Volume 1 Issue 17: Abnormal Normalcy

We had one submission this week, by returning contributor Tim Clark.
Please enjoy.


Coffee through the ages
Tim Clark

In our offices, here at Life Explained, Multi National Corp there is a picture on the wall. It is old, it was on the wall when we moved in, the building is old, and had been abandoned for years. One of the associates who considers himself an avid, amateur historian feels it may be an example of an early daguerreotype. Not that anybody cares. Daguerreotype, photograph, big deal, nobody cares, pretentious bastard, anyway.

In the picture there are several men dressed in suits with waist coats standing to the sides of and behind a seated woman. The men all look somber and serious and normal, to our mind for the photographs of the time period. But, the expression on the woman’s face is what really stands out. She looks completely shocked; her face is screwed up in pain, and disbelief.

It has been a subject of speculation since we moved in. One day we decided to find out what caused such her to react in such an unusual manner.

Combining an iPod, a microwave, three dimensional printer and an abandoned nuclear reactor from a scrapped Los Angeles class submarine we assembled a time machine.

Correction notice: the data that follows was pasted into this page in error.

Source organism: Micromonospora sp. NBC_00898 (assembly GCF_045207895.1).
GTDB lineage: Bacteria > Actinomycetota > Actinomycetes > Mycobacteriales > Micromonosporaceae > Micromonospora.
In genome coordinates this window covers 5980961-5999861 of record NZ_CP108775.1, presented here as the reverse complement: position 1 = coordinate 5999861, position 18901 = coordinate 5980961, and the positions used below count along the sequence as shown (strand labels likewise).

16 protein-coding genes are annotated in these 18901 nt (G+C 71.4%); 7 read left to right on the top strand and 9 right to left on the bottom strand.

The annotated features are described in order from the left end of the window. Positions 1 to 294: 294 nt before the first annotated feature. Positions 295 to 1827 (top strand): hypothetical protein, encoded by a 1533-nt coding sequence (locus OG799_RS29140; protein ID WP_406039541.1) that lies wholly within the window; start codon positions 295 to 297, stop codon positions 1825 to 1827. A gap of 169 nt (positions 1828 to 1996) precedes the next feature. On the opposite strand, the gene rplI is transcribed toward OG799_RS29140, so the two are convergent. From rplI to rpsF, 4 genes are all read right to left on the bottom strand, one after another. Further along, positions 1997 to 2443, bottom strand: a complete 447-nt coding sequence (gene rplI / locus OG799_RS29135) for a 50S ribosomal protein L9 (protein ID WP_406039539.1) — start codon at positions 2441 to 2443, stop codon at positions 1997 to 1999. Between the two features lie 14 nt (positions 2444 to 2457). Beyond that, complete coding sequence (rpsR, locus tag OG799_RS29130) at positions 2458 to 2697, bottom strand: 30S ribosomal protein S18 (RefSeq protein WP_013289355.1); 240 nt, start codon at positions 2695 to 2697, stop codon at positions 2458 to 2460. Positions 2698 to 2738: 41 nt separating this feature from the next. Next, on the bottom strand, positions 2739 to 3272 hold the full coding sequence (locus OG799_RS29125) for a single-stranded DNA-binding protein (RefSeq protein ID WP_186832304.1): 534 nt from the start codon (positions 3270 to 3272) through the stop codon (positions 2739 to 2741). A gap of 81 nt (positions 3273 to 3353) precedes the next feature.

One bright, sunny warm morning, we grabbed some Starbucks Venti Espresso with an extra shot, pulled the lanyard that kicked off the whole shebang, and traveled back to the seconds before the photo was taken. Five minutes later we were back.

“Well, how did it go? Did you make it to the right time?” Jonas, the chief engineer asked. He had worked hard on the lead shielding. Melting down hundreds of fishing weights and forming a blanket to wrap around the center core, and keep the radiation in check.

“Did anybody get hurt?” Ol’ Doc Mullen asked.

“No, everything worked fine, better than we could have imagined.  We ended up in the exact right place, at the precise time, right before the shot was taken, which is amazing, considering this was our first attempt. Everybody made it back, without a scratch. It was a complete success, for us, anyway.” I said.

“Well, why does she look that way?” Asked a dozen voices echoed around the room.

The travel party all looked at Bob, the legal expert we had taken along, just in case, you never know when you might need a lawyer, you know.

“I spilled my coffee, a whole Venti right on her lap, just before the shot. She was so mad we barely got out alive.” Bob said, looking defiantly at the crowd.

“Oh, I see.” And people went back to their cubicles, or over to the coffee shop.



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